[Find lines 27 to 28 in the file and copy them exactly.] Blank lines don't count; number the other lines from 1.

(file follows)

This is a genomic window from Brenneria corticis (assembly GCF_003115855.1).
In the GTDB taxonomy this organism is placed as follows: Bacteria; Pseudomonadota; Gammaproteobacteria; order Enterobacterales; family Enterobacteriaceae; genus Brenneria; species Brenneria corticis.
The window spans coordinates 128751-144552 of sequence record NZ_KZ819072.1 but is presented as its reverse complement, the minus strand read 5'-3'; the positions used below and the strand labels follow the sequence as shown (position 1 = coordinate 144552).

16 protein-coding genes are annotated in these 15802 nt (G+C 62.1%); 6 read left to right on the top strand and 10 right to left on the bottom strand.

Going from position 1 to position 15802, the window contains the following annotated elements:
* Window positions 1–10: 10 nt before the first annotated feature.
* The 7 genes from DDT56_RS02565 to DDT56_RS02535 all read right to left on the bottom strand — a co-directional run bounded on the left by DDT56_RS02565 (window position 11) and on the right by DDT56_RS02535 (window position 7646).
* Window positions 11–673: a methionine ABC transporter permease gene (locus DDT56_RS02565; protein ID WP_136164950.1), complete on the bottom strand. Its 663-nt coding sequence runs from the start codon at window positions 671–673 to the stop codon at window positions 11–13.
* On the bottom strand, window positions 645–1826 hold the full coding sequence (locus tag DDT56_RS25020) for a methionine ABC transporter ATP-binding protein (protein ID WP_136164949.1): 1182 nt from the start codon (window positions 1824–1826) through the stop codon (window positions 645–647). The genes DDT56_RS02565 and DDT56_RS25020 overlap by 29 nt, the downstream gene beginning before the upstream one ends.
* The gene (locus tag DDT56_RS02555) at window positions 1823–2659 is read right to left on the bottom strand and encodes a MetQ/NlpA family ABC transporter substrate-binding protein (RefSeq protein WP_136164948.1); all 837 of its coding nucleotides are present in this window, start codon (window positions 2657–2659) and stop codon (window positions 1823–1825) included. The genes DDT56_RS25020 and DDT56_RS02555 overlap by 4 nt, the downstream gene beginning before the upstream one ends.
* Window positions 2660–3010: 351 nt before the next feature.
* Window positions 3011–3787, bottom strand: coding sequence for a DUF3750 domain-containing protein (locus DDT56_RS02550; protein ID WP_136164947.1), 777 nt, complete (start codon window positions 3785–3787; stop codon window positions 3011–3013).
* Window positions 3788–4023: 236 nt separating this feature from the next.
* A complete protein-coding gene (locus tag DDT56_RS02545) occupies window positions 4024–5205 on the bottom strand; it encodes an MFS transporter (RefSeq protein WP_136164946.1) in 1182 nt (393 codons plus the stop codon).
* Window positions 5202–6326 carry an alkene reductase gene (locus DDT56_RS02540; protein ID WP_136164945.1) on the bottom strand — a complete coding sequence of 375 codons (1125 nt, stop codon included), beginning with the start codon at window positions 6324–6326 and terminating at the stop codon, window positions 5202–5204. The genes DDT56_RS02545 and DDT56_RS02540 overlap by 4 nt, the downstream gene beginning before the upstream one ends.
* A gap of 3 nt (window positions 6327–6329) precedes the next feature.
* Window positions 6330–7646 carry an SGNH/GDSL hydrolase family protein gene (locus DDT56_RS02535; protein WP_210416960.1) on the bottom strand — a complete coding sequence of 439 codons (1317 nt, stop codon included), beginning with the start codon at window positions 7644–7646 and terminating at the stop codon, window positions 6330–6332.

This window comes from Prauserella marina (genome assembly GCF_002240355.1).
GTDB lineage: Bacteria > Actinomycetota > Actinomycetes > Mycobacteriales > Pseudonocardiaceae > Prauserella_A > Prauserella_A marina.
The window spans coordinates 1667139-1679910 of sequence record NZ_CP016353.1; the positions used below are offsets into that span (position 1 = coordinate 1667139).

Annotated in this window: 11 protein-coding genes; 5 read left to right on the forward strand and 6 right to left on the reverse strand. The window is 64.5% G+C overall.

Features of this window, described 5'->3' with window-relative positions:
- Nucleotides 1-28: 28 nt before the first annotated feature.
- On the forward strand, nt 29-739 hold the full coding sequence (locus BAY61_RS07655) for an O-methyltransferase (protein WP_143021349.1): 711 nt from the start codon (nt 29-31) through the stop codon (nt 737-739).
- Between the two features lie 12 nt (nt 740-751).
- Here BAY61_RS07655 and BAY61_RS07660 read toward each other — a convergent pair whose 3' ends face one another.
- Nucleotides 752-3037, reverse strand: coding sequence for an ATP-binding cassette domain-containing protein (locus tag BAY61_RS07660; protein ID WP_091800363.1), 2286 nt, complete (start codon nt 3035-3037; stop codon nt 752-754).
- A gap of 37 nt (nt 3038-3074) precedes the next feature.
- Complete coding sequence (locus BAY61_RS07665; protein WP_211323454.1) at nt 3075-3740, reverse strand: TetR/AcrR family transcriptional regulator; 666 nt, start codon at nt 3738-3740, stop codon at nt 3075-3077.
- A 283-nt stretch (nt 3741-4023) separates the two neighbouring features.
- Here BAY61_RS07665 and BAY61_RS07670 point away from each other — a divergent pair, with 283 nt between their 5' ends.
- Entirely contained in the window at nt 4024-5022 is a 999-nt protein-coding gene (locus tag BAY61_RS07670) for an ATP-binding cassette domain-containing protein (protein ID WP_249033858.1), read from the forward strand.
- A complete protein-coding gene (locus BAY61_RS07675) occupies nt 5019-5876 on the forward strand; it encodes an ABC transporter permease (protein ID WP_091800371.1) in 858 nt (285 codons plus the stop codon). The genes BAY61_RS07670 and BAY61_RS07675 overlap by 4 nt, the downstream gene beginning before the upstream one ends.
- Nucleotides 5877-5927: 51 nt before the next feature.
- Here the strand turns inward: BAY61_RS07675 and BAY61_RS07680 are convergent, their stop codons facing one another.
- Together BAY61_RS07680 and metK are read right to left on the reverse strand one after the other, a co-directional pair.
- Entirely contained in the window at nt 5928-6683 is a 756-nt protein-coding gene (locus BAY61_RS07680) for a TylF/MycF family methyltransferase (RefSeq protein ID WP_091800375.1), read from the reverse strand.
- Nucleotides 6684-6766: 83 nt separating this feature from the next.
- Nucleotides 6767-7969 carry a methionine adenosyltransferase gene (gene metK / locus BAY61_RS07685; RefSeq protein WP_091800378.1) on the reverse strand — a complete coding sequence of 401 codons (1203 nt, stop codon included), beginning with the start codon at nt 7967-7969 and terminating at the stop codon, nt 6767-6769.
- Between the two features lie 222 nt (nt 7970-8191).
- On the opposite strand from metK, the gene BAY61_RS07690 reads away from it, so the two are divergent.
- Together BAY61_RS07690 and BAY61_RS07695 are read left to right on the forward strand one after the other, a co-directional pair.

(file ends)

- Nucleotides 752-3037, reverse strand: coding sequence for an ATP-binding cassette domain-containing protein (locus tag BAY61_RS07660; protein ID WP_091800363.1), 2286 nt, complete (start codon nt 3035-3037; stop codon nt 752-754).
- A gap of 37 nt (nt 3038-3074) precedes the next feature.